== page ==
Wash trading, which involves repeatedly buying and selling the same cryptocurrency to create misleading activity, has been used in many financial markets for decades. However, in recent years it has become more popular in the cryptocurrency market and other markets like the foreign exchange market (forex) and securities markets.
This is because wash trading benefits traders who want to make their cryptocurrency holdings look more valuable than they are. Unfortunately, it's also used by bad actors who want to manipulate the value of a cryptocurrency or an entire market so that they can later sell at a higher price than they bought before creating their fake activity.
That being said, if you’re actively engaged in cryptocurrency trading, it’s important to understand what wash trading is and how to avoid being scammed by malicious traders who could have ulterior motives other than profit when engaging in this practice.
What is Wash Trading?
As previously said, wash trading is an act in which the same item is sold and acquired in a short time. Wash trading happens when a trader or investor buys and sells the same assets several times in a short period to mislead other market players about the price or liquidity of an asset.
Wash trading is a market manipulation strategy traders use to impact an asset's trading activity and price. Typically, one or more cooperating agents execute a series of deals without considering market risks, resulting in no change in the hostile actors' initial position.
Wash Trading is very common among NFT flippers, where wash traders attempt to make the asset appear far more valuable than it is. Typically, cryptocurrency trading (including NFTs) allow partial anonymity; hence, a single user can create several wallets and trade between those wallets to carry out wash trades, manually inflating the amount of the NFT assets. This is achieved by selling from one wallet and buying from another. When several such transactions are completed, the trading volume increases. As a result, the underlying asset appears to be in great demand. Some wash traders have gone so far as to conduct hundreds of transactions using their self-controlled wallets.
Why Do People Wash Trade?
For starters, they may be attempting to manipulate the price of a crypto asset (especially Non-fungible tokens) for personal advantage. For example, they may be attempting to artificially increase the price to benefit from the sale of their interests.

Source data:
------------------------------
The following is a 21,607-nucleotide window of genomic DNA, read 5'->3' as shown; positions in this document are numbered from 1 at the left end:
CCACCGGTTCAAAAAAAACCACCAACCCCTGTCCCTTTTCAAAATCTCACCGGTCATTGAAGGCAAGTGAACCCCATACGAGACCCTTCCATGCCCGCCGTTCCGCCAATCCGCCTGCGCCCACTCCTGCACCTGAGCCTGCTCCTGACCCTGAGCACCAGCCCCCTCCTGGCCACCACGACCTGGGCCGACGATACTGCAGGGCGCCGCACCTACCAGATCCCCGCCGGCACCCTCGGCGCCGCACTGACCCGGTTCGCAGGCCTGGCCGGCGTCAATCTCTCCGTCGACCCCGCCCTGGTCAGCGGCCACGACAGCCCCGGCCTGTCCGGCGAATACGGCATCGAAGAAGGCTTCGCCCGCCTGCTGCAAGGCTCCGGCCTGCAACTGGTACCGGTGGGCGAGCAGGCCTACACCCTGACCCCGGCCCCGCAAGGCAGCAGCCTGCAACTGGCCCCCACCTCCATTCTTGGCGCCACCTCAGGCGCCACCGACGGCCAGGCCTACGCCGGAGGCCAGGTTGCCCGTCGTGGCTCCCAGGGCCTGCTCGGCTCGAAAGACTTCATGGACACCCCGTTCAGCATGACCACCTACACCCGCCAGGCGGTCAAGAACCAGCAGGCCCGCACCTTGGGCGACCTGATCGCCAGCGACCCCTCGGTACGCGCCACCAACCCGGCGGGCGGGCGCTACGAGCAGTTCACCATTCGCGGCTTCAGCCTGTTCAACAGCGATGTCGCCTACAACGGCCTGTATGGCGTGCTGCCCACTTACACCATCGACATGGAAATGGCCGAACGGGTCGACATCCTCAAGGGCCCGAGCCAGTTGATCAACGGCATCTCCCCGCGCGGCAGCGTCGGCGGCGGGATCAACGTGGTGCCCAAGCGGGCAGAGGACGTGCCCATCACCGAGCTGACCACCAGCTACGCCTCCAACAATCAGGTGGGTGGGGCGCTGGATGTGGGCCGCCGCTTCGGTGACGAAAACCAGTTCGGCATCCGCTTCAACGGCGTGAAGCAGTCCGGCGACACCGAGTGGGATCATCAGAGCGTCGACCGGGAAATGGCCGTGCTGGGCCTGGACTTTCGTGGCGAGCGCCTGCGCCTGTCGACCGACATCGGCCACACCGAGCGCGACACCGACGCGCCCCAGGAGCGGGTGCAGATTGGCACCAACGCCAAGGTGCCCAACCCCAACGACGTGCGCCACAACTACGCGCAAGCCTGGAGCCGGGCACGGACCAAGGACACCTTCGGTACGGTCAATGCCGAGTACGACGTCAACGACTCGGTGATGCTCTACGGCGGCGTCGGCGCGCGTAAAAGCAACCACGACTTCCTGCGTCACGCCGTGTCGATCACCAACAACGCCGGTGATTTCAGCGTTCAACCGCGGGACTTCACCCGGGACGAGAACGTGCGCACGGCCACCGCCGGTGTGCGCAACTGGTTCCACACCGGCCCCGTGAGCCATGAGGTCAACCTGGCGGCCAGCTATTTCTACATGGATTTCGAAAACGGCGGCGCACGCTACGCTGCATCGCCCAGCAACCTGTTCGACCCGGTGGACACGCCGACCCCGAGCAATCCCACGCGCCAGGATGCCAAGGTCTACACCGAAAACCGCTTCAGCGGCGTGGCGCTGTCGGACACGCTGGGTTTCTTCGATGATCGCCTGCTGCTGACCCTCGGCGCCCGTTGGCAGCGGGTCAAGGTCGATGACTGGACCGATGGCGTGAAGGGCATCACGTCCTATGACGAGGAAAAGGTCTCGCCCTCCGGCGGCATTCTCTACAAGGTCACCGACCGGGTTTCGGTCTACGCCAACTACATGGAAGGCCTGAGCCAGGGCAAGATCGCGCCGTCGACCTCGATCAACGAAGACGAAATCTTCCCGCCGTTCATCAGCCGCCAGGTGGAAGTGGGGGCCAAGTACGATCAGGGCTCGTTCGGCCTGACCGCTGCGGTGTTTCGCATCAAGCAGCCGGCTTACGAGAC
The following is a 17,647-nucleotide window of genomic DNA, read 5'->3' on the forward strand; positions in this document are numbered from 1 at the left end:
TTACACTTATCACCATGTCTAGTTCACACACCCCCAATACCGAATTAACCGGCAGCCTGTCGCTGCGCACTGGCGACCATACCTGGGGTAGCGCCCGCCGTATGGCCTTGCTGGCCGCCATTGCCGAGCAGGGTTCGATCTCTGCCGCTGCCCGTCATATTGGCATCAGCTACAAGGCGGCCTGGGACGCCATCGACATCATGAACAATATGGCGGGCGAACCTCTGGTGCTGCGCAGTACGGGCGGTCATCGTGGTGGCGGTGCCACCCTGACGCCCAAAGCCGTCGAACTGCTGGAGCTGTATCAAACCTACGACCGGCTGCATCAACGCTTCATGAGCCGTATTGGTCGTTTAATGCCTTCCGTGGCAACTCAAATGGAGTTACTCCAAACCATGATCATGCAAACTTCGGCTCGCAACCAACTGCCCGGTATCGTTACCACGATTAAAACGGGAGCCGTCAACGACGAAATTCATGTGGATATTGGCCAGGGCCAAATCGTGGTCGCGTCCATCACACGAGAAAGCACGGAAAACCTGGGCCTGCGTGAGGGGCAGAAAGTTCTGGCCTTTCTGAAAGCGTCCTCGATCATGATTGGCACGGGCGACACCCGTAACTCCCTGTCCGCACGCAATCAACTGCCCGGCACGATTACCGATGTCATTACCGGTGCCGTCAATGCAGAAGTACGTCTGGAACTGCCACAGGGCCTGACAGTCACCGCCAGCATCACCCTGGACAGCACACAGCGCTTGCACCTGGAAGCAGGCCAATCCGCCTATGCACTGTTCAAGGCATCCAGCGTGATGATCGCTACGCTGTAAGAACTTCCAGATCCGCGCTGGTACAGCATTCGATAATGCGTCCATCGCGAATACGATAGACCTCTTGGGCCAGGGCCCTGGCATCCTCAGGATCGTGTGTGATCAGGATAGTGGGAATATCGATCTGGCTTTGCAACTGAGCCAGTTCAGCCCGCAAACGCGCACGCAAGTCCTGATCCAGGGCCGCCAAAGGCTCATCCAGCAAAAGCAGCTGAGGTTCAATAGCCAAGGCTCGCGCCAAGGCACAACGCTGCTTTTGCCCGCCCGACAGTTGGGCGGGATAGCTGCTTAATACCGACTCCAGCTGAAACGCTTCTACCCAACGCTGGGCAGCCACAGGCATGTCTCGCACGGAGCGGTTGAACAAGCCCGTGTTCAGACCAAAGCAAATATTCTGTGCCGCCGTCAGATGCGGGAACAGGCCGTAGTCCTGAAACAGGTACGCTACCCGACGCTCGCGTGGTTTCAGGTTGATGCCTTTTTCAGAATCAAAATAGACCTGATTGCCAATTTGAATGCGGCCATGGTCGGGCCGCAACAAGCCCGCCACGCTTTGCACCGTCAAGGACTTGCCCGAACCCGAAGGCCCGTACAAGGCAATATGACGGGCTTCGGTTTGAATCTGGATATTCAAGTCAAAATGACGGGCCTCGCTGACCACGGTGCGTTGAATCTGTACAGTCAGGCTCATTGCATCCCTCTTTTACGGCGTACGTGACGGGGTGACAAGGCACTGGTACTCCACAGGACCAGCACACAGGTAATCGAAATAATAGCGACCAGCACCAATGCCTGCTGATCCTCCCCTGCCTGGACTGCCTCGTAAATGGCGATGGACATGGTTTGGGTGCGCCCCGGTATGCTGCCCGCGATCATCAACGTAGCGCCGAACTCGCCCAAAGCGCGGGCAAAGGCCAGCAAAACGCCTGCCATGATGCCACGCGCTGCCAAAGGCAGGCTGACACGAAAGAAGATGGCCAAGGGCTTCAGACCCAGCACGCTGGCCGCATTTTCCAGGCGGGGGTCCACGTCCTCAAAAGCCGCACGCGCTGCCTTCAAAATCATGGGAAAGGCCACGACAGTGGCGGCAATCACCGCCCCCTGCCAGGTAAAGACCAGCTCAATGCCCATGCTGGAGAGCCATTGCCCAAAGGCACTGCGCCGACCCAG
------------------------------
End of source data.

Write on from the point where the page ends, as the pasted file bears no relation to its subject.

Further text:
Second, they may be doing it to increase market liquidity. They make the asset look more liquid than it is by repeatedly purchasing and selling it. This may entice other traders to purchase this asset, which may be sold at a greater price. This is especially advantageous for a cryptocurrency asset class.
Lastly, wash trades can be used to conceal legitimate trading activity from regulators and exchanges. For example, traders that engage in wash transactions make it harder for regulators to trace their true trading activity and earnings.
In addition, because investors can decrease their taxes by claiming trading losses, some execute wash transactions seem to incur a loss. As a result, the IRS made it illegal to claim losses on deals in which the assets sold at a loss were repurchased within a month.
Is Wash Trading Illegal?
Wash trading is considered criminal in traditional finance. However, in the world of DeFi, its legality remains unclear. While it is definitely "unethical," no regulation anywhere in the world specifies what is and isn't legal in NFT trading since its asset class has not been established.
Although bitcoin wash trading may be banned in some jurisdictions, the decentralized structure of cryptocurrencies makes it difficult to identify culprits. In addition, unlike traditional financial instruments, such as equities and securities, which need verified KYC standards, blockchain-powered assets may be traded without exposing identities.
However, the difficulty with NFT wash trading is that countries have not explicitly characterized these assets as either financial security or a commodity, making regulation difficult. The sanctioning authority must also demonstrate intent to deceive and price gouge. Wash trading is very unethical and is regarded similarly to insider trading.
How to Avoid Wash Trades
To prevent being involved in a wash deal, it is important to investigate the trading history of assets. Additionally, keep an eye out for red signals such as requests to transfer a comparable quantity of cryptocurrency for the same price back and forth.
Things get a little more tricky when it comes to avoiding the implications of wash sales and purchases made by other market players. You may check to see whether the rise in volume aligns with a change in the number of unique addresses used to trade that currency. You may also search directly through the deals made in the last few hours or days. This is much easier to conduct in blockchains since they are transparent and have a clear transaction history.
How Can I Spot a Wash Trader?
Some red flags may suggest that a wash trader carried out the transaction. For example, if two transactions with the same price spread, trading volume, and execution time appear in succession, this might be a wash trade.